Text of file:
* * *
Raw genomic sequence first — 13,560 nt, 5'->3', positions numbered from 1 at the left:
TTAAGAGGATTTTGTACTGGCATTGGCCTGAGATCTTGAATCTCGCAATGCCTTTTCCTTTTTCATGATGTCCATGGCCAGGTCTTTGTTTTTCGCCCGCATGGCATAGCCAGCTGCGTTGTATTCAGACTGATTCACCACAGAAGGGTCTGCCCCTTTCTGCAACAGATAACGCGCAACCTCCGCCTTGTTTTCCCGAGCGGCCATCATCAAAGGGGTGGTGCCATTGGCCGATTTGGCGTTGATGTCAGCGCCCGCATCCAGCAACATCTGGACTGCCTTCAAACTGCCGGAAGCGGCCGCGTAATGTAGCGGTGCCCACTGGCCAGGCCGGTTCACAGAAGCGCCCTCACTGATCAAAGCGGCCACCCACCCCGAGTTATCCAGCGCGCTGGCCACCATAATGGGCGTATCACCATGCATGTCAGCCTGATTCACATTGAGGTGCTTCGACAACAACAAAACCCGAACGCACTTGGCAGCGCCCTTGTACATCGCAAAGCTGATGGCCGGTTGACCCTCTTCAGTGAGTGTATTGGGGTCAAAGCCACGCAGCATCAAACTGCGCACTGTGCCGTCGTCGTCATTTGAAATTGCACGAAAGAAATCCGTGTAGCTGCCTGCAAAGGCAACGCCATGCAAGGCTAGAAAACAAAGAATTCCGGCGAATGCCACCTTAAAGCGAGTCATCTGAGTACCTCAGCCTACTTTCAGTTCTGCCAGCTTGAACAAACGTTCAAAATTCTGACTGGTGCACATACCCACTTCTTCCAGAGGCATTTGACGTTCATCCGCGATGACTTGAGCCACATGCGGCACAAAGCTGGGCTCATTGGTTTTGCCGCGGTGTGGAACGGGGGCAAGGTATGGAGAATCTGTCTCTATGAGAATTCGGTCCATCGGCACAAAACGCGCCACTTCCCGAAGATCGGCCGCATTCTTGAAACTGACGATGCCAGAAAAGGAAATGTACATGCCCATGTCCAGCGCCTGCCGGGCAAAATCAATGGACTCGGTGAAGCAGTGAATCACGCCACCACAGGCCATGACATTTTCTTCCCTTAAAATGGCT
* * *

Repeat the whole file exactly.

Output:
Raw genomic sequence first — 13,560 nt, 5'->3', positions numbered from 1 at the left:
TTAAGAGGATTTTGTACTGGCATTGGCCTGAGATCTTGAATCTCGCAATGCCTTTTCCTTTTTCATGATGTCCATGGCCAGGTCTTTGTTTTTCGCCCGCATGGCATAGCCAGCTGCGTTGTATTCAGACTGATTCACCACAGAAGGGTCTGCCCCTTTCTGCAACAGATAACGCGCAACCTCCGCCTTGTTTTCCCGAGCGGCCATCATCAAAGGGGTGGTGCCATTGGCCGATTTGGCGTTGATGTCAGCGCCCGCATCCAGCAACATCTGGACTGCCTTCAAACTGCCGGAAGCGGCCGCGTAATGTAGCGGTGCCCACTGGCCAGGCCGGTTCACAGAAGCGCCCTCACTGATCAAAGCGGCCACCCACCCCGAGTTATCCAGCGCGCTGGCCACCATAATGGGCGTATCACCATGCATGTCAGCCTGATTCACATTGAGGTGCTTCGACAACAACAAAACCCGAACGCACTTGGCAGCGCCCTTGTACATCGCAAAGCTGATGGCCGGTTGACCCTCTTCAGTGAGTGTATTGGGGTCAAAGCCACGCAGCATCAAACTGCGCACTGTGCCGTCGTCGTCATTTGAAATTGCACGAAAGAAATCCGTGTAGCTGCCTGCAAAGGCAACGCCATGCAAGGCTAGAAAACAAAGAATTCCGGCGAATGCCACCTTAAAGCGAGTCATCTGAGTACCTCAGCCTACTTTCAGTTCTGCCAGCTTGAACAAACGTTCAAAATTCTGACTGGTGCACATACCCACTTCTTCCAGAGGCATTTGACGTTCATCCGCGATGACTTGAGCCACATGCGGCACAAAGCTGGGCTCATTGGTTTTGCCGCGGTGTGGAACGGGGGCAAGGTATGGAGAATCTGTCTCTATGAGAATTCGGTCCATCGGCACAAAACGCGCCACTTCCCGAAGATCGGCCGCATTCTTGAAACTGACGATGCCAGAAAAGGAAATGTACATGCCCATGTCCAGCGCCTGCCGGGCAAAATCAATGGACTCGGTGAAGCAGTGAATCACGCCACCACAGGCCATGACATTTTCTTCCCTTAAAATGGCT